Chin J Plant Ecol ›› 2006, Vol. 30 ›› Issue (4): 695-702.DOI: 10.17521/cjpe.2006.0091

• Research Articles • Previous Articles     Next Articles


ZHANG Yan-Wen1, WANG Yong2, GUO You-Hao1,*   

  1. 1 College of Life Sciences, Wuhan University, Wuhan 430072, China
    2 Shaanxi University of Technology, Hanzhong, Shaanxi 723001, China
  • Received:2005-10-09 Accepted:2005-12-19 Online:2006-07-30 Published:2006-07-30
  • Contact: GUO You-Hao


The relationship between plant and pollinator is considered as a mutualism because plant benefits from the pollinator's transport of male gametes. Nectar robbers are frequently described as cheaters in the plant-pollinator mutualism, because it is assumed that they obtain a reward (nectar) without providing a service (pollination). Nectar robbers are birds, insects, or flower visitors that remove nectar from flowers through a hole pierced or bitten in the corolla. Nectar robbing represents a complex relationship between animals and plants. Whether plants benefit from the relationship is always the controversial part in earlier studies. This paper is to review the recent literatures on nectar robbing and attempt to acquire an expanded understanding of the ecological and evolutionary roles that robbers play. Understanding the effects of nectar robbers on the plants that they visited and other flower visitors is especially important when one considers the high rates of robbing that a plant population may experience and the high percentage of all flower visitors that nectar robbers make to some species.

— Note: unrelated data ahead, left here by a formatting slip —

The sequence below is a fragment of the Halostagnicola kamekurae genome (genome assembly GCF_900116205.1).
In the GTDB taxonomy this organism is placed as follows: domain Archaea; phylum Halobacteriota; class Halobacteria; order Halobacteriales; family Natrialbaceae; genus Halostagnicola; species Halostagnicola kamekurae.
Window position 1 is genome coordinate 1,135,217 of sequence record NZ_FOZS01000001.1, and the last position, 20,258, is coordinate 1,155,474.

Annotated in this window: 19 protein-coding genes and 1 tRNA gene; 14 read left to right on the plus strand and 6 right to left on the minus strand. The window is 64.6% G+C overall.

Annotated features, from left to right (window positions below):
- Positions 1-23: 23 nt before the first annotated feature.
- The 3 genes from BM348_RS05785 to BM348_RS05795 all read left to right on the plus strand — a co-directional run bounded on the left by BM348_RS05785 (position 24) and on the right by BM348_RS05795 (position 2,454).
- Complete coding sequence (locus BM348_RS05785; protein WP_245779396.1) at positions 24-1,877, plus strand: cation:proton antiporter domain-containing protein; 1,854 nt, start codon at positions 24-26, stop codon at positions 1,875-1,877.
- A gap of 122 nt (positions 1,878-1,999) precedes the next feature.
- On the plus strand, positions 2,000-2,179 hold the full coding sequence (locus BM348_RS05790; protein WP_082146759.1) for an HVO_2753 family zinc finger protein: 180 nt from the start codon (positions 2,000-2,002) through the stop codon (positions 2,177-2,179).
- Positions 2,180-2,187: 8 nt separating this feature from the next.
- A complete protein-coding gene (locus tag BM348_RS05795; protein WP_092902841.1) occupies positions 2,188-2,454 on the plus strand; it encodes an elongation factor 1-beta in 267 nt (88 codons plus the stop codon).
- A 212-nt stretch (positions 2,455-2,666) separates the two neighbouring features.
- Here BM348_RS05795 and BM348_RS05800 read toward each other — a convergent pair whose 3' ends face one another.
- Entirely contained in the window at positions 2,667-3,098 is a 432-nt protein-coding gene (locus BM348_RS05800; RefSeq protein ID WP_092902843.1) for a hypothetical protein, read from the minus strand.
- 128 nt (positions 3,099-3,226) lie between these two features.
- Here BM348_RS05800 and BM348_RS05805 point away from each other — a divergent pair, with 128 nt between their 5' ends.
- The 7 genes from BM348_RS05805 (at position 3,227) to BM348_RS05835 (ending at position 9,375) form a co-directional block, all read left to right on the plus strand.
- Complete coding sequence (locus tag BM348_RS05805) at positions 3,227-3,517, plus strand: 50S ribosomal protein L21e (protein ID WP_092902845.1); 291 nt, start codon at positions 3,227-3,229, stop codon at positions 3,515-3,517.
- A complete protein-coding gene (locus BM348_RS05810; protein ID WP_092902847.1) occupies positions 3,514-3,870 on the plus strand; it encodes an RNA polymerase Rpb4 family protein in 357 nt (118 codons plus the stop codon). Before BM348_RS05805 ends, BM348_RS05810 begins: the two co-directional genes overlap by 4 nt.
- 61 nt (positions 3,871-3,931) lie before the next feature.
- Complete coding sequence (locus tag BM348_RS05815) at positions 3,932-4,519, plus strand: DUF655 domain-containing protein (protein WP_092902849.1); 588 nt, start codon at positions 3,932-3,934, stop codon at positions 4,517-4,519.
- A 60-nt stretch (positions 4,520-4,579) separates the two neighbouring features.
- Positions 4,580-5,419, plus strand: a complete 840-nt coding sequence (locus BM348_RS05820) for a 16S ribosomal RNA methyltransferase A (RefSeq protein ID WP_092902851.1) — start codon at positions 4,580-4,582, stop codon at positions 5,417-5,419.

There are two standpoints in explaining why animals forage on flowers and steal nectar in an illegitimate behavior. One is that animals can only get food in illegitimate's way because of the mismatch of the morphologies of animals' mouthparts and floral structure. The other point of view argues that nectar robbing is a relatively more efficient, thus more energy-saving way for animals to get nectar from flowers. This is probably associated with the difficulty of changing attitudes that have been held for a long time. In the case of positive effect, the bodies of nectar robbers frequently touch the sex organs of plants during their visiting to the flowers and causing pollination. The neutral effect, nectar robbers' behavior may destruct the corollas of flowers, but they neither touch the sex organs nor destroy the ovules. Their behavior don't affect the fruit sets or seed sets of the hosting plant. Beside the direct impacts on plants, nectar robbers may also have an indirect effect on the behavior of the legitimate pollinators. In some circumstances, the change in pollinator behavior could result in improved reproductive fitness of plants through increased pollen flow and out-crossing.

Key words: Plant reproductive ecology, Nectar robbing, Host, Legitimate pollinator, Reproductive fitness